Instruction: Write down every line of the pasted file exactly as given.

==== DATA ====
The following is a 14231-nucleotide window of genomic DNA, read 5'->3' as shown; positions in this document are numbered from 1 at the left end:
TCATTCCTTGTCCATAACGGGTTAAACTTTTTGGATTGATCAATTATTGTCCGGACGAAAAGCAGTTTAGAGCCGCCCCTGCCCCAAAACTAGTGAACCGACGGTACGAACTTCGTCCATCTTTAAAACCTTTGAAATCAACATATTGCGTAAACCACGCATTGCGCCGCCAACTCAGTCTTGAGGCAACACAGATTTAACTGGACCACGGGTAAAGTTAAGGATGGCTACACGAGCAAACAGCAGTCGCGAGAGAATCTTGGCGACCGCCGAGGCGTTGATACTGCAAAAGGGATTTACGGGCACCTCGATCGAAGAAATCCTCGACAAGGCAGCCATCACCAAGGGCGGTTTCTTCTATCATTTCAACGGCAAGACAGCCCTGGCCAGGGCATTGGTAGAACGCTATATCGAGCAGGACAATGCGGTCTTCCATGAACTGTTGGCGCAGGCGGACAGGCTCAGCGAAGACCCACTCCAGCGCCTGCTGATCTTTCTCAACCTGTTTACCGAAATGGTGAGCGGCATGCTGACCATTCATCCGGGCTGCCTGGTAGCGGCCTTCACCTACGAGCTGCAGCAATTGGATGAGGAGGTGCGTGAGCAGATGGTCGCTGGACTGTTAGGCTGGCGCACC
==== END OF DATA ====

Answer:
The following is a 14231-nucleotide window of genomic DNA, read 5'->3' as shown; positions in this document are numbered from 1 at the left end:
TCATTCCTTGTCCATAACGGGTTAAACTTTTTGGATTGATCAATTATTGTCCGGACGAAAAGCAGTTTAGAGCCGCCCCTGCCCCAAAACTAGTGAACCGACGGTACGAACTTCGTCCATCTTTAAAACCTTTGAAATCAACATATTGCGTAAACCACGCATTGCGCCGCCAACTCAGTCTTGAGGCAACACAGATTTAACTGGACCACGGGTAAAGTTAAGGATGGCTACACGAGCAAACAGCAGTCGCGAGAGAATCTTGGCGACCGCCGAGGCGTTGATACTGCAAAAGGGATTTACGGGCACCTCGATCGAAGAAATCCTCGACAAGGCAGCCATCACCAAGGGCGGTTTCTTCTATCATTTCAACGGCAAGACAGCCCTGGCCAGGGCATTGGTAGAACGCTATATCGAGCAGGACAATGCGGTCTTCCATGAACTGTTGGCGCAGGCGGACAGGCTCAGCGAAGACCCACTCCAGCGCCTGCTGATCTTTCTCAACCTGTTTACCGAAATGGTGAGCGGCATGCTGACCATTCATCCGGGCTGCCTGGTAGCGGCCTTCACCTACGAGCTGCAGCAATTGGATGAGGAGGTGCGTGAGCAGATGGTCGCTGGACTGTTAGGCTGGCGCACC